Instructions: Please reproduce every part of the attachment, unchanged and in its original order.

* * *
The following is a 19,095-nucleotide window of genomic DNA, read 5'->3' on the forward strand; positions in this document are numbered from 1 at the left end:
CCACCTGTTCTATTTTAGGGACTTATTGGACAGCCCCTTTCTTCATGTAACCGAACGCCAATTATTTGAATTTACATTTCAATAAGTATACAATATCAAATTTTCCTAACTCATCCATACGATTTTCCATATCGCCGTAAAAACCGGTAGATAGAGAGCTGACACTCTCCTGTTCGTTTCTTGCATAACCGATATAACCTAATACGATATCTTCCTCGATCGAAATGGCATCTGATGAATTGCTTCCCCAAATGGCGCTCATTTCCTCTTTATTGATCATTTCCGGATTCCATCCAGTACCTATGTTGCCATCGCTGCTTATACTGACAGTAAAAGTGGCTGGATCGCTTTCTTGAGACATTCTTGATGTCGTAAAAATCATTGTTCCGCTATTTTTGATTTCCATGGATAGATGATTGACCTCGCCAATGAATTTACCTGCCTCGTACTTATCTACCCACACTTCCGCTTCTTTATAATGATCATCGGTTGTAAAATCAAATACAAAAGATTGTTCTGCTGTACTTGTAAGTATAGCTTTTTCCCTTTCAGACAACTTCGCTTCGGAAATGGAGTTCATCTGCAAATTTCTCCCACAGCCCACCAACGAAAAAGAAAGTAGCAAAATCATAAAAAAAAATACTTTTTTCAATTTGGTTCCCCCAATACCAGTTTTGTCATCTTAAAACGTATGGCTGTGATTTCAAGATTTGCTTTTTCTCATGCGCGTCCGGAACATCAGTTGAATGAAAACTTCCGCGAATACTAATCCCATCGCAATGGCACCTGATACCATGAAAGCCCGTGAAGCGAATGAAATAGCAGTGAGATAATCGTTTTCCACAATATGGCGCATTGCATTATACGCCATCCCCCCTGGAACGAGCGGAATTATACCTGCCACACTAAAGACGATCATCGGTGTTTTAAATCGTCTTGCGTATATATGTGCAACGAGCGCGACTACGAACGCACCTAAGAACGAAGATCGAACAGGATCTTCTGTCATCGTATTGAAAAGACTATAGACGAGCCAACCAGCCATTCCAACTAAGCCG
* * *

The following is a 19,095-nucleotide window of genomic DNA, read 5'->3' on the forward strand; positions in this document are numbered from 1 at the left end:
CCACCTGTTCTATTTTAGGGACTTATTGGACAGCCCCTTTCTTCATGTAACCGAACGCCAATTATTTGAATTTACATTTCAATAAGTATACAATATCAAATTTTCCTAACTCATCCATACGATTTTCCATATCGCCGTAAAAACCGGTAGATAGAGAGCTGACACTCTCCTGTTCGTTTCTTGCATAACCGATATAACCTAATACGATATCTTCCTCGATCGAAATGGCATCTGATGAATTGCTTCCCCAAATGGCGCTCATTTCCTCTTTATTGATCATTTCCGGATTCCATCCAGTACCTATGTTGCCATCGCTGCTTATACTGACAGTAAAAGTGGCTGGATCGCTTTCTTGAGACATTCTTGATGTCGTAAAAATCATTGTTCCGCTATTTTTGATTTCCATGGATAGATGATTGACCTCGCCAATGAATTTACCTGCCTCGTACTTATCTACCCACACTTCCGCTTCTTTATAATGATCATCGGTTGTAAAATCAAATACAAAAGATTGTTCTGCTGTACTTGTAAGTATAGCTTTTTCCCTTTCAGACAACTTCGCTTCGGAAATGGAGTTCATCTGCAAATTTCTCCCACAGCCCACCAACGAAAAAGAAAGTAGCAAAATCATAAAAAAAAATACTTTTTTCAATTTGGTTCCCCCAATACCAGTTTTGTCATCTTAAAACGTATGGCTGTGATTTCAAGATTTGCTTTTTCTCATGCGCGTCCGGAACATCAGTTGAATGAAAACTTCCGCGAATACTAATCCCATCGCAATGGCACCTGATACCATGAAAGCCCGTGAAGCGAATGAAATAGCAGTGAGATAATCGTTTTCCACAATATGGCGCATTGCATTATACGCCATCCCCCCTGGAACGAGCGGAATTATACCTGCCACACTAAAGACGATCATCGGTGTTTTAAATCGTCTTGCGTATATATGTGCAACGAGCGCGACTACGAACGCACCTAAGAACGAAGATCGAACAGGATCTTCTGTCATCGTATTGAAAAGACTATAGACGAGCCAACCAGCCATTCCAACTAAGCCG